Mid 17th century, Tibet, Sarvabuddhadakini, gilt copper repoussé with cast hands, feet and head, private collection, published on http://www.bumpercollection.org

The head is tilted to drink the blood from the cup.

18th century circa, same as before.

The right hand is held palm outwards.

18th century circa, same as before.

In Tibet she is known under various names linked to Naropa (Naro Dakini, Naro Khechara, etc.)

Undated (18th century?), Tibet, Naro Khechara, private collection, published on Himalayan Art Resources.

She often wears a garland of fifty freshly severed heads. The above wears skulls instead, and Chinese-style jewellery and accessories including a cross-belt.

Tibet, White Tara (6)

13th century, Tibet, Tara, gilt copper or copper alloy, is or was at the gTsug Lakhang in Lhasa, published by Ulrich von Schroeder.

The deity is seated on a Nepalese-style lotus base with broad petals, her body and faced are gilt but not the lower garment or the pedestal. She has a third eye (not an urna) on her forehead. Her right hand displays the gesture of generosity, the other holds the stem of a lotus.

17th century, Tibet or Mongolia, Tara, wood, private collection, photo by Christie’s.

The eyes in the palm of her hands  and on her forehead and the fact that her legs are in the vajra position tell us this is White Tara. The left hand is held to hold a (missing) flower.

17th century, Tibet, gilt c.a., private collection, photo by Christie’s.

On this variant, Tara’s left hand does the teaching gesture while holding the (broken) stem of a blue lotus. The tip of her right thumb touches the tip of the forefinger to display knowledge.

First half of the 18th century, Tibet, Tara, gilt copper alloy repoussé and separately cast parts, stone inlay and pigments, at the Freer and Sackler galleries in Washington DC (USA).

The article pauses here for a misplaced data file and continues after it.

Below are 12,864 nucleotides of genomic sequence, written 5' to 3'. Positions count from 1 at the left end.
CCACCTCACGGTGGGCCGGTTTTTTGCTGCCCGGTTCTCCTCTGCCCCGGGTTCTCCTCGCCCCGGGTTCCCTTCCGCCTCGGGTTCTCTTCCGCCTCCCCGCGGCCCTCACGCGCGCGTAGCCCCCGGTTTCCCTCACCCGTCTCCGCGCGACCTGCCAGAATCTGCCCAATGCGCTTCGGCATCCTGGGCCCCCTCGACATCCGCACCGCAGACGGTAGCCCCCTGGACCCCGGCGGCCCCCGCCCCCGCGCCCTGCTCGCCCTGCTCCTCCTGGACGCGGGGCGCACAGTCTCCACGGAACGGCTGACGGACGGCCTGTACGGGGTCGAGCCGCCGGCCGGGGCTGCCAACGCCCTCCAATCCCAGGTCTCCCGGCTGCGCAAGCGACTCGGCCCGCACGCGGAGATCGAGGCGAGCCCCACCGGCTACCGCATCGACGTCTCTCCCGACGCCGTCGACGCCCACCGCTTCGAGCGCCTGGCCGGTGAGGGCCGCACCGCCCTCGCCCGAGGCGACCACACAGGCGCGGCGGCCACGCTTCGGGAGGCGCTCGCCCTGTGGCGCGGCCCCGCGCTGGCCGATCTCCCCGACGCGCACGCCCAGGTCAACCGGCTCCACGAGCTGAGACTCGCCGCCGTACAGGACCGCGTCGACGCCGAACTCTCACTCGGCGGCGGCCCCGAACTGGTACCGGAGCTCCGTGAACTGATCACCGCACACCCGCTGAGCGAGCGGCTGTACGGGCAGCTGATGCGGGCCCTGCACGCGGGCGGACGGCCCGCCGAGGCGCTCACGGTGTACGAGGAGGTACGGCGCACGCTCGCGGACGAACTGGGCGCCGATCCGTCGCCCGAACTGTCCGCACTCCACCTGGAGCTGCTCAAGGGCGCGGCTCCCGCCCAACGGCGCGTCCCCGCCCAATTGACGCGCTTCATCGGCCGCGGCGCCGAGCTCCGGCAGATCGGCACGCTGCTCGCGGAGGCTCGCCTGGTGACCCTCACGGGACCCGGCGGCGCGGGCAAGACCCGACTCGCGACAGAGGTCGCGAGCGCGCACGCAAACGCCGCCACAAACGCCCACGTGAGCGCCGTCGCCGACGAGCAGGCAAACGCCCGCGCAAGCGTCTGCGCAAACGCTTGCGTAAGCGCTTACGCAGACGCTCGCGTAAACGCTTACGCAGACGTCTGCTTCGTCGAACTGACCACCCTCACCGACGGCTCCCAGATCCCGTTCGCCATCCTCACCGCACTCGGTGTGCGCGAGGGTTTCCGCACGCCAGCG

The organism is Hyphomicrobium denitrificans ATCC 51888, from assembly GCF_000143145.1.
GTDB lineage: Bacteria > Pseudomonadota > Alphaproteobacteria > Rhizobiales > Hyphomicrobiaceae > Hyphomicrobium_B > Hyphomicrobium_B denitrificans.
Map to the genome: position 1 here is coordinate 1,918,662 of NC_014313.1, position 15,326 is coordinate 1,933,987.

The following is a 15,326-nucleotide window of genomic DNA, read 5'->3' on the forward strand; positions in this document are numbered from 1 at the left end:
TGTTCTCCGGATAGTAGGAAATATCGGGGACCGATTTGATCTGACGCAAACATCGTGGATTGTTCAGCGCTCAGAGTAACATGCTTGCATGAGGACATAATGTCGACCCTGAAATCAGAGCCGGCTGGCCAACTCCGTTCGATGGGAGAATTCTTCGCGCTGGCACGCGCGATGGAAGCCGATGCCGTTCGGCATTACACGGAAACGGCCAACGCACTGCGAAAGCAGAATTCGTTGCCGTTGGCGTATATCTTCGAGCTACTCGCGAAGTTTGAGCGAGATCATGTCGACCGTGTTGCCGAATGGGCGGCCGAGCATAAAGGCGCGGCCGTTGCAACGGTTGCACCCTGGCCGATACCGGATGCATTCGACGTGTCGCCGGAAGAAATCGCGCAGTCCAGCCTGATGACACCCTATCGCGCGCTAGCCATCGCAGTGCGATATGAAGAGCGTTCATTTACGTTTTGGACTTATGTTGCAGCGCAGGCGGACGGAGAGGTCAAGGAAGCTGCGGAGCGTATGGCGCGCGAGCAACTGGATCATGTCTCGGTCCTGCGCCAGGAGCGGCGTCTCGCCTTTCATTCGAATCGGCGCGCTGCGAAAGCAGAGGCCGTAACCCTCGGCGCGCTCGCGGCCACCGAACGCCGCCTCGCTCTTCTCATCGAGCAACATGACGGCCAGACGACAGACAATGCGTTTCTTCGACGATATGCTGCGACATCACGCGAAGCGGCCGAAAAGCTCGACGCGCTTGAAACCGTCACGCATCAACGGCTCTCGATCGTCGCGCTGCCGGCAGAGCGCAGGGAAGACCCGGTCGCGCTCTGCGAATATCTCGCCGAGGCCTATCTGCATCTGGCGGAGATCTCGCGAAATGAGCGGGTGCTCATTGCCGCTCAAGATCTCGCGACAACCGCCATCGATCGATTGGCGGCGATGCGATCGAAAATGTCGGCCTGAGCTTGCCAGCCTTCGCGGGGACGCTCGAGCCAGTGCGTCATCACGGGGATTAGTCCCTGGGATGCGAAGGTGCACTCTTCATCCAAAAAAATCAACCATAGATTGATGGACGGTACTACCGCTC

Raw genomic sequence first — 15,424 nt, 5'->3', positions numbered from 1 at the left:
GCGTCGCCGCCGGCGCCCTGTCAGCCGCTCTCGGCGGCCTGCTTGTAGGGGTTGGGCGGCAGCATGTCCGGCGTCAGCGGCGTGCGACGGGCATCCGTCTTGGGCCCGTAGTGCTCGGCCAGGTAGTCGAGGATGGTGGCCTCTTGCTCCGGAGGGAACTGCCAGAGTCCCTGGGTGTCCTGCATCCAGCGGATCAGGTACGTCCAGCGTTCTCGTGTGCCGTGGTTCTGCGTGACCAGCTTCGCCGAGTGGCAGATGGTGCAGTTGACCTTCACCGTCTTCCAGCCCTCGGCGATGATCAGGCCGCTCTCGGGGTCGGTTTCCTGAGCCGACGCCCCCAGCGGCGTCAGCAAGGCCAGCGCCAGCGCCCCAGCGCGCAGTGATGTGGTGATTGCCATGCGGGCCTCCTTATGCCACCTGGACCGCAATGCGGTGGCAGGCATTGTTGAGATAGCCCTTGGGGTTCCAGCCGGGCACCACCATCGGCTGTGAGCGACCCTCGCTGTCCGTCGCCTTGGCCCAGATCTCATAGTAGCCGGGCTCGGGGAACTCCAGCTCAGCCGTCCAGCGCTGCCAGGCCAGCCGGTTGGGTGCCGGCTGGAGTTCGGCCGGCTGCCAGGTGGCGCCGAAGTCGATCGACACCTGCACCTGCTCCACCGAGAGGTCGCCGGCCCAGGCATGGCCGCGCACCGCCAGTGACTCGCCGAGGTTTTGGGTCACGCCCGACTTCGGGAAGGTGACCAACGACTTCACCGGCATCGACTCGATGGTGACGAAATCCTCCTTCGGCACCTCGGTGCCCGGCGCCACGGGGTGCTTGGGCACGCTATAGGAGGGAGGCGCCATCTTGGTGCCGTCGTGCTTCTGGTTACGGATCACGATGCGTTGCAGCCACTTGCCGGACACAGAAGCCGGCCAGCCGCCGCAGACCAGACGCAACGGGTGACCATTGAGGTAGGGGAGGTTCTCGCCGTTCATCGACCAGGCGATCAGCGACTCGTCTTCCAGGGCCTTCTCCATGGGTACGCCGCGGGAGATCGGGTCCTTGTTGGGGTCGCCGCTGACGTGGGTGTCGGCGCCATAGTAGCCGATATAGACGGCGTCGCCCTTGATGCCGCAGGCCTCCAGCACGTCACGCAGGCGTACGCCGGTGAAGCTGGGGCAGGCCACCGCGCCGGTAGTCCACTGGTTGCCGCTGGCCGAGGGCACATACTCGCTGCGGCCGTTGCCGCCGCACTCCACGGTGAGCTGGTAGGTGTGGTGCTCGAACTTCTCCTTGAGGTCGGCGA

We saw an 18th century Green Tara with a similar type of necklace and cut out lotus recently, both from the same museum. This one has a lower crown which shows her top knot supporting a lotus and flaming jewel finial.

Same, gilt copper and stones, private collection, photo by Sotheby’s.

An odd mixture of broad shoulders and an exaggeratedly thin waist and elongated torso (the latter recalling 15th century Xuande Ming dynasty works) contrasting with an undersized head. She wears a shawl over her shoulders and a long and ample silk lower garment. The tip of her middle finger on her left hand presses the tip of the thumb, a gesture to ward off evil (in Tibet it is usually seen on wrathful deities holding a lasso).

18th century, Tibet, Tara, gilt copper alloy with cold gold and pigments, private collection photo by Capriaquar on http://www.asianart.com

A small figure with painted facial features including bushy eyebrows, the hem of her garment and scarf decorated with large beading, the lotuses fastened to her elbows, her left hand doing the gesture to bestow refuge (the tip of the ring finger touching the tip of the thumb).